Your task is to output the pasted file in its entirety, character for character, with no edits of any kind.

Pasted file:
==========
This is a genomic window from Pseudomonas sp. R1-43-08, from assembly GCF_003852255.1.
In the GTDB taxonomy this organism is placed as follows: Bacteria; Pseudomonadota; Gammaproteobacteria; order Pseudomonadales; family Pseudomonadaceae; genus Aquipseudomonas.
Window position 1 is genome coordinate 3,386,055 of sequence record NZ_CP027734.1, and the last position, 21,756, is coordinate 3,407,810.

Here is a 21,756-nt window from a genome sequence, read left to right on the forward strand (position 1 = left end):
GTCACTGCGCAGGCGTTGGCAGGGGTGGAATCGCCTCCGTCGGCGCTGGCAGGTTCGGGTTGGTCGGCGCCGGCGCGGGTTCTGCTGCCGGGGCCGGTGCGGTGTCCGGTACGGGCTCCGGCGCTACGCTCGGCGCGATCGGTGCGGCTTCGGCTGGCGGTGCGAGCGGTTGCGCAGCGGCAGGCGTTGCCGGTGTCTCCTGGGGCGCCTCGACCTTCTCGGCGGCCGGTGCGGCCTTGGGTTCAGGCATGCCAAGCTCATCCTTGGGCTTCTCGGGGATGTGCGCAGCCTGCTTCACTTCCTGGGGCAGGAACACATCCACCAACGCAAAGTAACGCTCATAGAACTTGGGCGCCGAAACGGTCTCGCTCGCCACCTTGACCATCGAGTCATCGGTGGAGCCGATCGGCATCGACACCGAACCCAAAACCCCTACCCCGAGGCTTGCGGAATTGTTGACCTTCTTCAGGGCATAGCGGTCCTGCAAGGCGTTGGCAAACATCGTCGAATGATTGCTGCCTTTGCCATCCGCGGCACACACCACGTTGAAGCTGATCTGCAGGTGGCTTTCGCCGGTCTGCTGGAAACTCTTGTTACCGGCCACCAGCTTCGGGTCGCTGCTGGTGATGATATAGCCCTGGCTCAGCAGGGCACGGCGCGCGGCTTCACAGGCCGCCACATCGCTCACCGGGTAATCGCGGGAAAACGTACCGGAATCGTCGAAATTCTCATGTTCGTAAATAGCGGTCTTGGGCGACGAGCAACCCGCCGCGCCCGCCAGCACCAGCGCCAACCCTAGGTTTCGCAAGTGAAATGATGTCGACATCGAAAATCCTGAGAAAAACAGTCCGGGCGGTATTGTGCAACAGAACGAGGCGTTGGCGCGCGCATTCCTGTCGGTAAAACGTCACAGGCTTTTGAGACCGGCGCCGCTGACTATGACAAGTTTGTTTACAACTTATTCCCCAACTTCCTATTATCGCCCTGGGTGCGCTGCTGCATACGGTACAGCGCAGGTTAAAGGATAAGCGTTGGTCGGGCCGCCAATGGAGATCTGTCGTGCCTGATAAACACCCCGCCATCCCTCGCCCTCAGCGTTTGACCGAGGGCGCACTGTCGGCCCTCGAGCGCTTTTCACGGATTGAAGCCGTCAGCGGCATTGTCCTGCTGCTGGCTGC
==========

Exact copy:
This is a genomic window from Pseudomonas sp. R1-43-08, from assembly GCF_003852255.1.
In the GTDB taxonomy this organism is placed as follows: Bacteria; Pseudomonadota; Gammaproteobacteria; order Pseudomonadales; family Pseudomonadaceae; genus Aquipseudomonas.
Window position 1 is genome coordinate 3,386,055 of sequence record NZ_CP027734.1, and the last position, 21,756, is coordinate 3,407,810.

Here is a 21,756-nt window from a genome sequence, read left to right on the forward strand (position 1 = left end):
GTCACTGCGCAGGCGTTGGCAGGGGTGGAATCGCCTCCGTCGGCGCTGGCAGGTTCGGGTTGGTCGGCGCCGGCGCGGGTTCTGCTGCCGGGGCCGGTGCGGTGTCCGGTACGGGCTCCGGCGCTACGCTCGGCGCGATCGGTGCGGCTTCGGCTGGCGGTGCGAGCGGTTGCGCAGCGGCAGGCGTTGCCGGTGTCTCCTGGGGCGCCTCGACCTTCTCGGCGGCCGGTGCGGCCTTGGGTTCAGGCATGCCAAGCTCATCCTTGGGCTTCTCGGGGATGTGCGCAGCCTGCTTCACTTCCTGGGGCAGGAACACATCCACCAACGCAAAGTAACGCTCATAGAACTTGGGCGCCGAAACGGTCTCGCTCGCCACCTTGACCATCGAGTCATCGGTGGAGCCGATCGGCATCGACACCGAACCCAAAACCCCTACCCCGAGGCTTGCGGAATTGTTGACCTTCTTCAGGGCATAGCGGTCCTGCAAGGCGTTGGCAAACATCGTCGAATGATTGCTGCCTTTGCCATCCGCGGCACACACCACGTTGAAGCTGATCTGCAGGTGGCTTTCGCCGGTCTGCTGGAAACTCTTGTTACCGGCCACCAGCTTCGGGTCGCTGCTGGTGATGATATAGCCCTGGCTCAGCAGGGCACGGCGCGCGGCTTCACAGGCCGCCACATCGCTCACCGGGTAATCGCGGGAAAACGTACCGGAATCGTCGAAATTCTCATGTTCGTAAATAGCGGTCTTGGGCGACGAGCAACCCGCCGCGCCCGCCAGCACCAGCGCCAACCCTAGGTTTCGCAAGTGAAATGATGTCGACATCGAAAATCCTGAGAAAAACAGTCCGGGCGGTATTGTGCAACAGAACGAGGCGTTGGCGCGCGCATTCCTGTCGGTAAAACGTCACAGGCTTTTGAGACCGGCGCCGCTGACTATGACAAGTTTGTTTACAACTTATTCCCCAACTTCCTATTATCGCCCTGGGTGCGCTGCTGCATACGGTACAGCGCAGGTTAAAGGATAAGCGTTGGTCGGGCCGCCAATGGAGATCTGTCGTGCCTGATAAACACCCCGCCATCCCTCGCCCTCAGCGTTTGACCGAGGGCGCACTGTCGGCCCTCGAGCGCTTTTCACGGATTGAAGCCGTCAGCGGCATTGTCCTGCTGCTGGCTGC